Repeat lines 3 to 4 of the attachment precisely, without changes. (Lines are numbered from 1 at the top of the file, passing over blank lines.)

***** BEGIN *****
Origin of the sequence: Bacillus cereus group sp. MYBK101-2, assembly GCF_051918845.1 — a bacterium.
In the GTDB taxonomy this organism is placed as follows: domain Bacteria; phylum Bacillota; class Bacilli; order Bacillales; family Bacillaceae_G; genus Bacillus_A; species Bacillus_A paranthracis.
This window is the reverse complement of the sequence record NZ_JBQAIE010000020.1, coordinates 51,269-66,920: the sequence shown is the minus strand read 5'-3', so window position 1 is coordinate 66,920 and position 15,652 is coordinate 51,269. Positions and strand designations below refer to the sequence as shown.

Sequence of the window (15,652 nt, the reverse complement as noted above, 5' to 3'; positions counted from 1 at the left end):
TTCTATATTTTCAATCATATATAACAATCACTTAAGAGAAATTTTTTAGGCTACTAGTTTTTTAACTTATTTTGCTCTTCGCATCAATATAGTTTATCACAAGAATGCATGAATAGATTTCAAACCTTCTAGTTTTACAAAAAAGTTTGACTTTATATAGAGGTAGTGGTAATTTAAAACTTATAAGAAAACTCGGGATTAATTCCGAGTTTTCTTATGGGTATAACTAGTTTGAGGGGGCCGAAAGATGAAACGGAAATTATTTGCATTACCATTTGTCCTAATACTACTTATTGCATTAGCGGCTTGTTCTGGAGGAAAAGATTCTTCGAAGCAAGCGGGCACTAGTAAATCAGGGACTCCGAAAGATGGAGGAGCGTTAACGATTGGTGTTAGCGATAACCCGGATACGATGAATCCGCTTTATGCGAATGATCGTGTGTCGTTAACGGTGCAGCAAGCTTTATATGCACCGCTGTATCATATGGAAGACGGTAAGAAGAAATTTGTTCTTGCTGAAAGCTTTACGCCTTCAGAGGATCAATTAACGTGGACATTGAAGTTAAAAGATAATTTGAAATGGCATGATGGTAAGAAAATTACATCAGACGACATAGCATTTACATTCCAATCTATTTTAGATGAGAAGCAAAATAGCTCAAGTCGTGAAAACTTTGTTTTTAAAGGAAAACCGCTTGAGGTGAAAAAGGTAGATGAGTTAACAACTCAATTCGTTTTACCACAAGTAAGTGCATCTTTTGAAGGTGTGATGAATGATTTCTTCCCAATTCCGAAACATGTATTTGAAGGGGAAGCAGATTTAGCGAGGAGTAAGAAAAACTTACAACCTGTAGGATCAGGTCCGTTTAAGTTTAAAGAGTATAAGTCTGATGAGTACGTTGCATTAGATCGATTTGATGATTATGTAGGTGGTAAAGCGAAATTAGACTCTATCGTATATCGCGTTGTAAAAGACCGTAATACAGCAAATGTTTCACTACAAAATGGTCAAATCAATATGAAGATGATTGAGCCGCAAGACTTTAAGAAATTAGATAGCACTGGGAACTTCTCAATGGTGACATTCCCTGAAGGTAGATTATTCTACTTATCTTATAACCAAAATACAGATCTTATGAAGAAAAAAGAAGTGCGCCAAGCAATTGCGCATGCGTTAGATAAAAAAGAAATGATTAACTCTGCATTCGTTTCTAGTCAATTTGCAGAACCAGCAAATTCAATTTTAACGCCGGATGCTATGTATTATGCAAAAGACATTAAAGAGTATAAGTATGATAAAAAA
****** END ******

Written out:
This window is the reverse complement of the sequence record NZ_JBQAIE010000020.1, coordinates 51,269-66,920: the sequence shown is the minus strand read 5'-3', so window position 1 is coordinate 66,920 and position 15,652 is coordinate 51,269. Positions and strand designations below refer to the sequence as shown.

Sequence of the window (15,652 nt, the reverse complement as noted above, 5' to 3'; positions counted from 1 at the left end):